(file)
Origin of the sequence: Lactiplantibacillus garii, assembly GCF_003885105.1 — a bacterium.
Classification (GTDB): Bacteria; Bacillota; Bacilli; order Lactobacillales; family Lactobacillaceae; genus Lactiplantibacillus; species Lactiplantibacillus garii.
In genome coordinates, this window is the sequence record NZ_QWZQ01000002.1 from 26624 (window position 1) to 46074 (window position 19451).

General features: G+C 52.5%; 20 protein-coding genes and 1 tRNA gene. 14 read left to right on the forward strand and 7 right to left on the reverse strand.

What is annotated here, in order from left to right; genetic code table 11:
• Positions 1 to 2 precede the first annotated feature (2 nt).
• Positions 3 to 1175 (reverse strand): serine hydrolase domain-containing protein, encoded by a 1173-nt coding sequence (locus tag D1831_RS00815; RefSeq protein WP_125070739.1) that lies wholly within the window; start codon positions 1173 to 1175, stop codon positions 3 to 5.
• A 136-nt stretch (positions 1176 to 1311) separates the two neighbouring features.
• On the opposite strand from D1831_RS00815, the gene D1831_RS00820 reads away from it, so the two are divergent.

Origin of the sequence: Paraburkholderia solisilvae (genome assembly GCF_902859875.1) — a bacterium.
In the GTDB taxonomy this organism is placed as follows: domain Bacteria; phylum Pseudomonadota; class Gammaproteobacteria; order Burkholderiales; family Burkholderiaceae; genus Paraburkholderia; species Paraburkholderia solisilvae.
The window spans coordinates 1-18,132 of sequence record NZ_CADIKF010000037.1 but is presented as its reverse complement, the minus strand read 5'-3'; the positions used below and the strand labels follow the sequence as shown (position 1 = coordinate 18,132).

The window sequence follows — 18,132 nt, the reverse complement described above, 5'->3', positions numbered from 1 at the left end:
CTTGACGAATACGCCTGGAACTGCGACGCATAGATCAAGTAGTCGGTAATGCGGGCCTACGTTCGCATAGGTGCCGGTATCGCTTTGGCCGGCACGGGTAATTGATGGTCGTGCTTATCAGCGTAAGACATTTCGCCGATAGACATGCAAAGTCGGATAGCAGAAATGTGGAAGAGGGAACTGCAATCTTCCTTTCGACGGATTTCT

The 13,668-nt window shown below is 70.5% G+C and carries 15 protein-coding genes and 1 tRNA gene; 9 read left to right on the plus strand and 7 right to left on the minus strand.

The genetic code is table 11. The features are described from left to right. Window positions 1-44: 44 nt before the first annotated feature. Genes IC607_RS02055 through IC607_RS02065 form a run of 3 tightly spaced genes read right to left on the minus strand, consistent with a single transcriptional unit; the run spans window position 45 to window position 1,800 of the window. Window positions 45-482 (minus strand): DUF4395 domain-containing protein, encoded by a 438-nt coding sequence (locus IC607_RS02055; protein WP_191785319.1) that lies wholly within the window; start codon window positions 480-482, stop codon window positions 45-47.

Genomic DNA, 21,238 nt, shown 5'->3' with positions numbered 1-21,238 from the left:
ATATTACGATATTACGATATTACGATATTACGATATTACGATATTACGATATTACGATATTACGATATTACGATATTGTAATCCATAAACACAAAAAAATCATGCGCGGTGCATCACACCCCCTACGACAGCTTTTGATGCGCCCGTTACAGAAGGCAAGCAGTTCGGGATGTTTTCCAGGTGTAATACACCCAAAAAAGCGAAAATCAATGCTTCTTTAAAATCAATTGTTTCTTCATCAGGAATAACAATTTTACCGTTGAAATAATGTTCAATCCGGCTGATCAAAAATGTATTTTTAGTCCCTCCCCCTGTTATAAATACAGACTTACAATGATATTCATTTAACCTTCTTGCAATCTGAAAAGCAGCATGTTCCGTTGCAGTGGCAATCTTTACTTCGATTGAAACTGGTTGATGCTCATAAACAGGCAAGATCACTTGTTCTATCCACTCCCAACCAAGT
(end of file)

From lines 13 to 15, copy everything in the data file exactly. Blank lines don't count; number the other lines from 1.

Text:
The window sequence follows — 18,132 nt, the reverse complement described above, 5'->3', positions numbered from 1 at the left end:
CTTGACGAATACGCCTGGAACTGCGACGCATAGATCAAGTAGTCGGTAATGCGGGCCTACGTTCGCATAGGTGCCGGTATCGCTTTGGCCGGCACGGGTAATTGATGGTCGTGCTTATCAGCGTAAGACATTTCGCCGATAGACATGCAAAGTCGGATAGCAGAAATGTGGAAGAGGGAACTGCAATCTTCCTTTCGACGGATTTCT

The 13,668-nt window shown below is 70.5% G+C and carries 15 protein-coding genes and 1 tRNA gene; 9 read left to right on the plus strand and 7 right to left on the minus strand.